Anxious People

img_7587Book: Anxious People by Fredrik Backman

Date Read: February 1 to 7, 2021

Rating: 5 (of 5) stars

After finishing A Man Called Ove, I knew that Fredrik Backman was an author that I was not done with. I was super excited when I learned that he had a new book coming in 2020, and even more so when I won this advance reader’s edition in a giveaway on Instagram. This was a giveaway copy from the original recipient after the release of the book, and not sent to me from the publisher. I chose it for the February prompt for the Unread Shelf Project: a book you got for free. Most of the books I have gotten for free have been gifts, so this one and only book I have ever won seemed like a perfect creative twist for the prompt.

This is a story that could be about numerous things: a town, a robbery, a father and son, a divorce, a bridge, a couple (or several couples), a hostage situation, a second chance. In the end, it was about all but not quite any one of these. It reminded me of the term “sonder”—defined as a feeling of realizing that every person who passes through our lives, however briefly, has a life as complex as our own. To me, it is a sentiment that makes me feel both small and significant. An unusual sort of connection to the world at large, and one that I think we all could use just a bit more of in our lives.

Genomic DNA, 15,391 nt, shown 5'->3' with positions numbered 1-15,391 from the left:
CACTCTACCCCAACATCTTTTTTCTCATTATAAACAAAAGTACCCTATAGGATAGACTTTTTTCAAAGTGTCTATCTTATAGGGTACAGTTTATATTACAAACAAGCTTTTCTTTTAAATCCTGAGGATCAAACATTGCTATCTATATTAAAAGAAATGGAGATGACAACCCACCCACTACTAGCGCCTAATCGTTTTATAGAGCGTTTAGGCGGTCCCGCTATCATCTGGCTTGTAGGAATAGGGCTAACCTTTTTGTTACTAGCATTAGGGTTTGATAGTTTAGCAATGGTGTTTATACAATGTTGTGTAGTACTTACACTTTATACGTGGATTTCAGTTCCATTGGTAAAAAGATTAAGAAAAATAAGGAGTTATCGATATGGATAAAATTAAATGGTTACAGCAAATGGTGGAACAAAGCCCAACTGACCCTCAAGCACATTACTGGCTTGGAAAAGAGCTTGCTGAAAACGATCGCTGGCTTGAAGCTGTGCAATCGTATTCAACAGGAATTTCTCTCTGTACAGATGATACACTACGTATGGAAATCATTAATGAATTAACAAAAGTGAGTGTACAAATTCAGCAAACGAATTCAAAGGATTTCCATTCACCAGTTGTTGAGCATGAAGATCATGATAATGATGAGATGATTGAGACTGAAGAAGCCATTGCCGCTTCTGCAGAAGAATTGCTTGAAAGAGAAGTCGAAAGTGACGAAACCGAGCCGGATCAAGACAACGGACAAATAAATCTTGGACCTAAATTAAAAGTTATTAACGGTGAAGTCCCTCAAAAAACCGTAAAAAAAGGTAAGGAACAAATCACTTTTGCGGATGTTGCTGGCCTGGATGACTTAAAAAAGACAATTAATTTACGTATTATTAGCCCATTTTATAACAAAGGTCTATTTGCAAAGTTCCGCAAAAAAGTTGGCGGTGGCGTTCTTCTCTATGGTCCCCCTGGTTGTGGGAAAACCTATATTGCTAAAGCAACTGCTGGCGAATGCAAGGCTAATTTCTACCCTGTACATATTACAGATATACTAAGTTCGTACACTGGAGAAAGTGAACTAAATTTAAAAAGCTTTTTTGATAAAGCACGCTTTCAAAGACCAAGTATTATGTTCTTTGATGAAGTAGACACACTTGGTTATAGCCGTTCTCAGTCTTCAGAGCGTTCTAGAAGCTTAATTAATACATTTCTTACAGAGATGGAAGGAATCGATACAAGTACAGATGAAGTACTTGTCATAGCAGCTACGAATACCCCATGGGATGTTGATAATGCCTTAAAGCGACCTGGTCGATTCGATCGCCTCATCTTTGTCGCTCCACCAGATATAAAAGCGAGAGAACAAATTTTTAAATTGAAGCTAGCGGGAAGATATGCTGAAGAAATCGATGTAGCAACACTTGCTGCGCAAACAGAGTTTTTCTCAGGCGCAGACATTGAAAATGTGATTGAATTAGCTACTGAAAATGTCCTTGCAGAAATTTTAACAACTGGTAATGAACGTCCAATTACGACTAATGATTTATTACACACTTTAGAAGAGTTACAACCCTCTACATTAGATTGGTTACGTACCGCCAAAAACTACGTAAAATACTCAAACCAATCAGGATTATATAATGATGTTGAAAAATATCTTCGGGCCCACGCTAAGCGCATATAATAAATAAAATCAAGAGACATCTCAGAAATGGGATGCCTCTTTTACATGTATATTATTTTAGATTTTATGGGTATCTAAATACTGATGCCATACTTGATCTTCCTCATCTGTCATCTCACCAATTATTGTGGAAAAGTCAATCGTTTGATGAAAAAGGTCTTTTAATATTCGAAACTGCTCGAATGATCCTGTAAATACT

Backman certainly knows how to spin a beautiful, although sometimes meandering, narrative. There are a few parallel storylines going on, each with seemingly spurious connections that all come together nicely in the end. There is enough information shared to pique the reader’s interest and generate some ideas of where things are headed, before another string is woven in to complicate and sometimes challenge our thinking. It reminded me somewhat of the tendency for conversation or thoughts wander. The type of journey where you begin by talking about where you would like to go to dinner, but somehow end up in a debate over whether it was 2 or 3 summers ago when you bought a particular lawn chair—there were logical connections along the way, but it takes a bit of effort to track them back.

One of the things that I found most intriguing is how Backman starts with a cast of characters who are not particularly likeable, but uses that to as an asset to the story rather than a hindrance. There are some glimpses of potential good qualities, but nothing that outright makes you want to root for them. Each one of them comes with their own agenda, challenges, and anxieties, but they all have something to offer, and somehow manage to make the story better for all of their flaws.

Along the way, I definitely found myself generating ideas about the overall picture, just as the police officers were trying to put together the pieces of the situation. I found myself needing to revise quite a bit—often as a result of assumptions that I had made about the information given thus far. I think that is part of the beauty of this story, its ability to challenge the reader while still keeping interest and staying true to life. There are twists that are not really twists, and coincidences that seem too convenient until you realize that perhaps in a small town they are not.

Circling back around to my comments on sonder, to me, this was a story about our connections to the people around us. A commentary on how we impact one another, whether we realize it or not. Even the best of us are sometimes unsure, anxious, lonely, or idiots—that is part of being human. After the year of uncertainties and anxieties that we have all experienced in some way, this story is a comfort to me.